More UK universities are joining a pilot scheme to streamline the processing of visas for students undertaking their master’s degrees in courses of 13 months or less, the BBC reported.
These 23 universities include two in Scotland, two in Wales, one in Northern Ireland and from across England. Among those named by The Northern Echo are Durham University, Newcastle University and the University of York. The Universities of Oxford, Cambridge, Bath and Imperial College London are already running the scheme for the 2nd year.
UK Immigration Minister Brandon Lewis said, as quoted by the BBC: “I am delighted to announce the expansion of this pilot which is part of our ongoing activity to ensure that our world-leading institutions remain highly competitive.
“The UK continues to be the second most popular destination for international students and the number coming to study at our universities has increased by 24 percent since 2010.
“This is a clear indication that genuine students are welcome and there is no limit on the number who can come to study in the UK.”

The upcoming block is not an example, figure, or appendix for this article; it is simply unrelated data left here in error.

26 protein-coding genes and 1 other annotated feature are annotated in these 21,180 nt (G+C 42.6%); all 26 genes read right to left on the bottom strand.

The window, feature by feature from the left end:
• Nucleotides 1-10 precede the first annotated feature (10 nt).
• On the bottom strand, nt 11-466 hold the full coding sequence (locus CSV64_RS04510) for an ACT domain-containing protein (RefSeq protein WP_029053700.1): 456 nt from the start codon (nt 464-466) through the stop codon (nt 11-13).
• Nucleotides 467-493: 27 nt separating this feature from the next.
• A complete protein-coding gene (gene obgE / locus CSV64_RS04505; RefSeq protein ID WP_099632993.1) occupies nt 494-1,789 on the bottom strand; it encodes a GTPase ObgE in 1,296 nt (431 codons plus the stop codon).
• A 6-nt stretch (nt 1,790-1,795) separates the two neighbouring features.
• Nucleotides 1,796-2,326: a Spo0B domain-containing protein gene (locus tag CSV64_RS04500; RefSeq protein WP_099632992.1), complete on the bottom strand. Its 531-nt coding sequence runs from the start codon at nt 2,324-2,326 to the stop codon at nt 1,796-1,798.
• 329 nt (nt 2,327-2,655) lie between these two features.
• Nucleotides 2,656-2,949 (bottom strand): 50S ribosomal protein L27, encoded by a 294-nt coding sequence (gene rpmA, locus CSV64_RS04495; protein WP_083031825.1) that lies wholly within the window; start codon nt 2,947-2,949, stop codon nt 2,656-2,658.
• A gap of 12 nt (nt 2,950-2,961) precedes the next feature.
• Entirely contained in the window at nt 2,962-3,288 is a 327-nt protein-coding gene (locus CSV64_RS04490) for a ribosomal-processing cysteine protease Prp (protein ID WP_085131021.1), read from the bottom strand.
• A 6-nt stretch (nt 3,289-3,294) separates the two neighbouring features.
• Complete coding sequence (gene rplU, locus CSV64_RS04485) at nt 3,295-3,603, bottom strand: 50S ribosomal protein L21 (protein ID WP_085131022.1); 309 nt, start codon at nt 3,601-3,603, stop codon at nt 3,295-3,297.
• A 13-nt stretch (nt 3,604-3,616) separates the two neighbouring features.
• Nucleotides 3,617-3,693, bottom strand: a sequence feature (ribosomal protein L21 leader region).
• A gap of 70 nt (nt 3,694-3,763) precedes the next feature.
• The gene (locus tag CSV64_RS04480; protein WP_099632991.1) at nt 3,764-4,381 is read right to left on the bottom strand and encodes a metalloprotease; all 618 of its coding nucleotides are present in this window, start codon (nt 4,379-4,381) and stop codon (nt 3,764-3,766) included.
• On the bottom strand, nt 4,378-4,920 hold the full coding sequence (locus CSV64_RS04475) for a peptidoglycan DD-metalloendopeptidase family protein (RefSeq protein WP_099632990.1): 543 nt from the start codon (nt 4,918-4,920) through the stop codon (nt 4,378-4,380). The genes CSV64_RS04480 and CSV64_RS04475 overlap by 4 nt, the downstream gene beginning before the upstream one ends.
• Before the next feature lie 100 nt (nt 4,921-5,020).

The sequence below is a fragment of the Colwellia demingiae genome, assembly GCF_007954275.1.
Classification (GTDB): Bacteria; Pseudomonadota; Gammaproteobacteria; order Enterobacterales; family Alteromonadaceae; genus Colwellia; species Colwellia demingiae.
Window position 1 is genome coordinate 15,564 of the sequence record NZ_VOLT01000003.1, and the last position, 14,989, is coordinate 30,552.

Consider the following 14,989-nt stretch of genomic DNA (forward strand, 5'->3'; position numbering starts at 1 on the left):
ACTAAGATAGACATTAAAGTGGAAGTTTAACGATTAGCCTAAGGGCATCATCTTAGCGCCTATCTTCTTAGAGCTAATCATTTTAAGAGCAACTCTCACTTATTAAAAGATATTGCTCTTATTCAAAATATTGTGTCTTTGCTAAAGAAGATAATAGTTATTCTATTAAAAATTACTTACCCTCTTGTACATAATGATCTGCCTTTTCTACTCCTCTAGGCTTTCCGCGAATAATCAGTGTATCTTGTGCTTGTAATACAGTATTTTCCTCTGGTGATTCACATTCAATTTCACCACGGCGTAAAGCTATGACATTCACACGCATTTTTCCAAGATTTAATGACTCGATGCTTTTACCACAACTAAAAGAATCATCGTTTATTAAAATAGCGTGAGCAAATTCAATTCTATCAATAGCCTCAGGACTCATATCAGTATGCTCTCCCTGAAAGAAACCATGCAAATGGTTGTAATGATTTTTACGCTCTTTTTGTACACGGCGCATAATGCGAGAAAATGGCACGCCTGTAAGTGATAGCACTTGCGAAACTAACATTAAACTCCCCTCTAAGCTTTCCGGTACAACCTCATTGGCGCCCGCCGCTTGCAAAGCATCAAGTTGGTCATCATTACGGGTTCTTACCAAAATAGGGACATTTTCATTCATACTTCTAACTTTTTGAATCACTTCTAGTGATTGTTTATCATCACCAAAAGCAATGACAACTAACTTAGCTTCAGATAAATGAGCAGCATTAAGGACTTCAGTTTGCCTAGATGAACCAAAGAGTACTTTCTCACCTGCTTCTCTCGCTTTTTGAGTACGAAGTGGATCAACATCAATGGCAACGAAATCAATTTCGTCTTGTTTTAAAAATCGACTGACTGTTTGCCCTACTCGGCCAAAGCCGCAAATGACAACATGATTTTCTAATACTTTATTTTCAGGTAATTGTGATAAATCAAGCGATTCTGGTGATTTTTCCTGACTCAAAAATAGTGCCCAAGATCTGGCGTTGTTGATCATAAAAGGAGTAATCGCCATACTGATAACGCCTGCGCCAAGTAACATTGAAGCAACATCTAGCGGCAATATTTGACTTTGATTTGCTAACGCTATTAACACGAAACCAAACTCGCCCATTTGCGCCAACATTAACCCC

— Gary Robertson (@BBCGaryR) December 18, 2017
Although Glasgow and Edinburgh are happy they are included in the scheme, the Scottish government said it was disappointed it had taken over a year for this to happen
Foreign students – defined as those outside the European Union – will apply for the so-called Tier 4 visas. As of now, EU students do not need visas to study in the UK, although Brexit might very well change that position.
The pilot scheme aims to make the transition from a student to a work visa easier as well, by allowing graduate students to remain in the UK for six months after their course ends, instead of the current four, according to the UK government.
Universities will be responsible to check whether their students are eligible for the scheme – this means students only have to submit fewer documents than required in the current process of applying for their visas, although Home Office security and identity checks will continue as usual.